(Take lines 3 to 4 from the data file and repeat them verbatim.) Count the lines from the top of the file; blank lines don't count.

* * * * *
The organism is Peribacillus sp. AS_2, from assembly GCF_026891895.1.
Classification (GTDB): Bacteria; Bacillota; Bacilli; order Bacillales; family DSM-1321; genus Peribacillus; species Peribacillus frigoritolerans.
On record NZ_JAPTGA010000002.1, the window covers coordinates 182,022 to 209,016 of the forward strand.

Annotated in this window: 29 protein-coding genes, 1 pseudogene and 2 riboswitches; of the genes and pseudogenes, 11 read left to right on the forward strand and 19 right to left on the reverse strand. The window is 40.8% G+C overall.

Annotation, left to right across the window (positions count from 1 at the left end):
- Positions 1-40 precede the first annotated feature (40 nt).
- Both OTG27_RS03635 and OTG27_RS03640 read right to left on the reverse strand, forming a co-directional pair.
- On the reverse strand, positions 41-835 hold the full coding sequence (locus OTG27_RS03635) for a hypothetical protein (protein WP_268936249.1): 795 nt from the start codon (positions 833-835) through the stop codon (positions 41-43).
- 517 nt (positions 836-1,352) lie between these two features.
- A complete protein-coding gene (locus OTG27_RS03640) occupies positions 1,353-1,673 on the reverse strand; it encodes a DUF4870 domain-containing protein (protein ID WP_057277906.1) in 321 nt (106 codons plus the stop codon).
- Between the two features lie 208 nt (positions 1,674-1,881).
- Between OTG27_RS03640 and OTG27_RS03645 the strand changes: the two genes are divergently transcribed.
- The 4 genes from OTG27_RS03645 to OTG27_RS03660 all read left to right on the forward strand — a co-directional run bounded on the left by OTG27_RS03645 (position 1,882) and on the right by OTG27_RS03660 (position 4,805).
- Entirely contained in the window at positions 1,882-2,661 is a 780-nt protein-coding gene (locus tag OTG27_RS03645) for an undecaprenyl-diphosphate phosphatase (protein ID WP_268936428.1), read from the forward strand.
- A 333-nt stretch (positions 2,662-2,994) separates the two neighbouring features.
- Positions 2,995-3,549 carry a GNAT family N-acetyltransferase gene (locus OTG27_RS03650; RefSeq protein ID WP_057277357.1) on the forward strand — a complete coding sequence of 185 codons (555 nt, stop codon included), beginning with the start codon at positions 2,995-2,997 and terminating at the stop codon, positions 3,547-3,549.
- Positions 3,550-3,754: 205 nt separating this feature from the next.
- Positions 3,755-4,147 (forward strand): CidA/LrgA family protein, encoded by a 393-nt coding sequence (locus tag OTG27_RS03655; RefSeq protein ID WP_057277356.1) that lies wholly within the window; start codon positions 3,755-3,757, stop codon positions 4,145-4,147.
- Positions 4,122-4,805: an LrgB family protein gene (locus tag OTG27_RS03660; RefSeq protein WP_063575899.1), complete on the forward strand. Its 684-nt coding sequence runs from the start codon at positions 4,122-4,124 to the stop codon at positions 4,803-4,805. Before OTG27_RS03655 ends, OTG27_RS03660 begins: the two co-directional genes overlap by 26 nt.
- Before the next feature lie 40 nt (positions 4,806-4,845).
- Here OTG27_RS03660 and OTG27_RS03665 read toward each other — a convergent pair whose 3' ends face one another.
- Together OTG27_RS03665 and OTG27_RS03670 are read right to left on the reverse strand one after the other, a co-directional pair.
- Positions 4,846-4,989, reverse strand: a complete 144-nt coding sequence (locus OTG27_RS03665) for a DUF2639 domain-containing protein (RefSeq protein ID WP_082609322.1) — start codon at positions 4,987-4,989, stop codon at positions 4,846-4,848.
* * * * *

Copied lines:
On record NZ_JAPTGA010000002.1, the window covers coordinates 182,022 to 209,016 of the forward strand.

Annotated in this window: 29 protein-coding genes, 1 pseudogene and 2 riboswitches; of the genes and pseudogenes, 11 read left to right on the forward strand and 19 right to left on the reverse strand. The window is 40.8% G+C overall.